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Paul Preuss

“Readers unfamiliar with the intellectual audacity of modern physicists will find this novel a better introduction than most popular science books on the subject. What is surprising is that Mr. Preuss, without scanting on the scientific details, keeps the focus firmly on the people involved…. Mr. Preuss embeds his hard-driving narrative in a reality that is more satisfying (if not necessarily more substantial) than the ‘fundamental’ particles and forces of modern physics.”

— Gerald Jonas, The New York Times Book Review

Broken Symmetries (Large)

 
 
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Broken Symmetries introduces Anne-Marie Brand, a photographer, and Peter Slater, a theoretical physicist, as it follows the discovery of a new kind of fundamental particle at TERAC, a joint U.S.-Japanese high-energy accelerator on Oahu. The volatile potential of the discovery must somehow be contained.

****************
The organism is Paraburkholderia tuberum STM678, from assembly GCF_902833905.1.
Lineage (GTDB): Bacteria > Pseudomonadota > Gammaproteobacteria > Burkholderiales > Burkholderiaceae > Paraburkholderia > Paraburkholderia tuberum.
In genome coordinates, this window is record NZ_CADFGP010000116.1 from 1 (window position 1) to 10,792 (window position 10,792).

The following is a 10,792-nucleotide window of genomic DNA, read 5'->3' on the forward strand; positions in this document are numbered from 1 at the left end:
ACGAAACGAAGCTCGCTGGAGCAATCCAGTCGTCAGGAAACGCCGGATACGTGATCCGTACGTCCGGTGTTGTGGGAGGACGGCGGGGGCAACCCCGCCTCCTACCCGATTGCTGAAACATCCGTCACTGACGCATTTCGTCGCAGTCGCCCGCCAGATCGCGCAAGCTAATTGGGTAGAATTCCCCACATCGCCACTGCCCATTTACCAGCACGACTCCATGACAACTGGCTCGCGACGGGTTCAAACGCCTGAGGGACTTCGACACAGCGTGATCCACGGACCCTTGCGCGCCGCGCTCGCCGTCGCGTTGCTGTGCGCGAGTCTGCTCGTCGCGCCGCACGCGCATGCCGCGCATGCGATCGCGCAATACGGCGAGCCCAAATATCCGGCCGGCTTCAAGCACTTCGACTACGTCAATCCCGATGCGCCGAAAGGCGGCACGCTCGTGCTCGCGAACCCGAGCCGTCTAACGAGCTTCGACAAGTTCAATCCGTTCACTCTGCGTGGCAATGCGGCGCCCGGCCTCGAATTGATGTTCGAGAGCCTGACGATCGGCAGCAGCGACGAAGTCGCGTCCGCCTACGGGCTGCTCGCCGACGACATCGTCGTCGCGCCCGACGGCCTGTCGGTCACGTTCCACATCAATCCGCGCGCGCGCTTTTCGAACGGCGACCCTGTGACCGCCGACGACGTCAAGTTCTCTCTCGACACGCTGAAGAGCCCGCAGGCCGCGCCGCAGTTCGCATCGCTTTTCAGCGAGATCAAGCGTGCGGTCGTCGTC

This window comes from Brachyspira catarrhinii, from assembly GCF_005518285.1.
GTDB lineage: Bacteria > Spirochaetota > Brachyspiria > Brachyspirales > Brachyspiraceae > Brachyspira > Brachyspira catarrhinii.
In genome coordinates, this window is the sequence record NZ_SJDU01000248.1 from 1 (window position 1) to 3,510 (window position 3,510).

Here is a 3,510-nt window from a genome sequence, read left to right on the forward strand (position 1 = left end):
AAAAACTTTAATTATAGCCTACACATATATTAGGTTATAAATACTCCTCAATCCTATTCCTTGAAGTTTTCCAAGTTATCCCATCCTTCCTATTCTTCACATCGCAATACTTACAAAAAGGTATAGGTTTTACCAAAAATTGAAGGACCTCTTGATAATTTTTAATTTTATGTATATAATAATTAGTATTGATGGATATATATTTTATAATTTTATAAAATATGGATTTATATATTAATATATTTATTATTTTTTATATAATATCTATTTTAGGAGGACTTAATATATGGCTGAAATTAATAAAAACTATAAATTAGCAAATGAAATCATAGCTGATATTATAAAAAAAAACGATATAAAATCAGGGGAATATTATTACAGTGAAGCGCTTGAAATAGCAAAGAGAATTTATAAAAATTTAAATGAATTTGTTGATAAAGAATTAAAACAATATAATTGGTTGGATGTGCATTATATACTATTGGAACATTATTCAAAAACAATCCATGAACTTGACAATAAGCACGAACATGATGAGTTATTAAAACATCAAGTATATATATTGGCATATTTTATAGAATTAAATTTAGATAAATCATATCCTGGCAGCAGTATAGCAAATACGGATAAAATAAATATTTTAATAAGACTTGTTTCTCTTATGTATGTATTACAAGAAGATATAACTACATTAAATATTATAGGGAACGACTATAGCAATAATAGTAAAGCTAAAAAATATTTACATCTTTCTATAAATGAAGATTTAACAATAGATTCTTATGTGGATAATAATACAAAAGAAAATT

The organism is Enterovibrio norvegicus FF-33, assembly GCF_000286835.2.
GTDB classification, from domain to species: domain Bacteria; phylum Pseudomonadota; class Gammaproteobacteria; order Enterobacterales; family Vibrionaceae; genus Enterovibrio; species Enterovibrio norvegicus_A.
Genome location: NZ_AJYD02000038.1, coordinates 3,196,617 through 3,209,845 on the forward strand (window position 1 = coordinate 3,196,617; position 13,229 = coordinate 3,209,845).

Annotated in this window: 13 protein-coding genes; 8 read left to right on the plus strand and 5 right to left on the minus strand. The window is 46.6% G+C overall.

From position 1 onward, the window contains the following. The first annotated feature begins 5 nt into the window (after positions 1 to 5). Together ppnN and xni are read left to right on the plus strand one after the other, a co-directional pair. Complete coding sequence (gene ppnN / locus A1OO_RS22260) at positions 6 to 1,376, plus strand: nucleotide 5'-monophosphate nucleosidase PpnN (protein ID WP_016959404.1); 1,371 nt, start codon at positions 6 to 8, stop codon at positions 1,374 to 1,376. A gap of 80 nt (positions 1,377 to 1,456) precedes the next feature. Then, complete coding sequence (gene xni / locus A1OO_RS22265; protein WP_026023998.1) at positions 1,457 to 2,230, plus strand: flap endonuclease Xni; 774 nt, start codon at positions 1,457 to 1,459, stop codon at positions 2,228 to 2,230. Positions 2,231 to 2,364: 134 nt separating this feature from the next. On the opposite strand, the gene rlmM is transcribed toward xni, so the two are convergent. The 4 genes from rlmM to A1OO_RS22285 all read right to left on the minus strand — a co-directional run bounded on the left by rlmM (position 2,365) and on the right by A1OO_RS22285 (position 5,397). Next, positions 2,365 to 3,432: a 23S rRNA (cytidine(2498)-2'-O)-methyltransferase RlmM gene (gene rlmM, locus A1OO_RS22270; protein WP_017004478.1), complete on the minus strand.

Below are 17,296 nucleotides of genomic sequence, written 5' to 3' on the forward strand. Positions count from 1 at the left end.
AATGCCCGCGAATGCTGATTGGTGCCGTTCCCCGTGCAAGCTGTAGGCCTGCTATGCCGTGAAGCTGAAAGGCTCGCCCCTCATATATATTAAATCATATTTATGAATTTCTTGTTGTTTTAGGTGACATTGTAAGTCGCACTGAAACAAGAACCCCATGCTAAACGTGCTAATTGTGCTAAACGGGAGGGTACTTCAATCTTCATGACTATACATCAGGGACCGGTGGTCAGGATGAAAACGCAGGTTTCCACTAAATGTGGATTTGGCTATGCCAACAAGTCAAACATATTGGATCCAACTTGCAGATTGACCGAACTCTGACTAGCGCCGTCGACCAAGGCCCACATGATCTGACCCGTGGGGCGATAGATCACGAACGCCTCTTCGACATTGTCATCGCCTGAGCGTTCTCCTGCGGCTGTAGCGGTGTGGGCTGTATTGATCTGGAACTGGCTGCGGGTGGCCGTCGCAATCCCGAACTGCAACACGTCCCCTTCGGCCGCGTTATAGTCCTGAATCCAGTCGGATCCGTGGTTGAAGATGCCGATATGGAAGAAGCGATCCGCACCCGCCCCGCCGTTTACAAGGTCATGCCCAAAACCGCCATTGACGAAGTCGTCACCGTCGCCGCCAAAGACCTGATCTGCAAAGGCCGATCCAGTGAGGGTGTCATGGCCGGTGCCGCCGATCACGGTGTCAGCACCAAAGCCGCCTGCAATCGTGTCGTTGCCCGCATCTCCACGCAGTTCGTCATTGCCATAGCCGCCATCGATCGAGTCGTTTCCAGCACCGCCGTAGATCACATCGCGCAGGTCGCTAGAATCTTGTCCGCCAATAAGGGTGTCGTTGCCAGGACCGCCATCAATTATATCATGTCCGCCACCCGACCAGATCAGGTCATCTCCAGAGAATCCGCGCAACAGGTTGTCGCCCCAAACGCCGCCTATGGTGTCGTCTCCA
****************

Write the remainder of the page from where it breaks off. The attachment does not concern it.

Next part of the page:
Read a chapter.

The characters in Broken Symmetries are introduced individually, and their paths and fates only gradually become entangled. Peter Slater and Anne-Marie Brand meet in Chapter 8, at a cocktail party hosted by Martin Edovich, one of the bigwigs at TERAC.

 

“What was that all about?” Anne-Marie asked Chauncey, as she watched Peter Slater disappear inside the house, shouldering other guests aside as he went.

Moments before, the tall scientist had blocked their path and demanded that Chauncey introduce him to Anne-Marie, something Chauncey had been delighted to do. Then Slater had turned on Anne-Marie: “Are you wearing blue contacts?”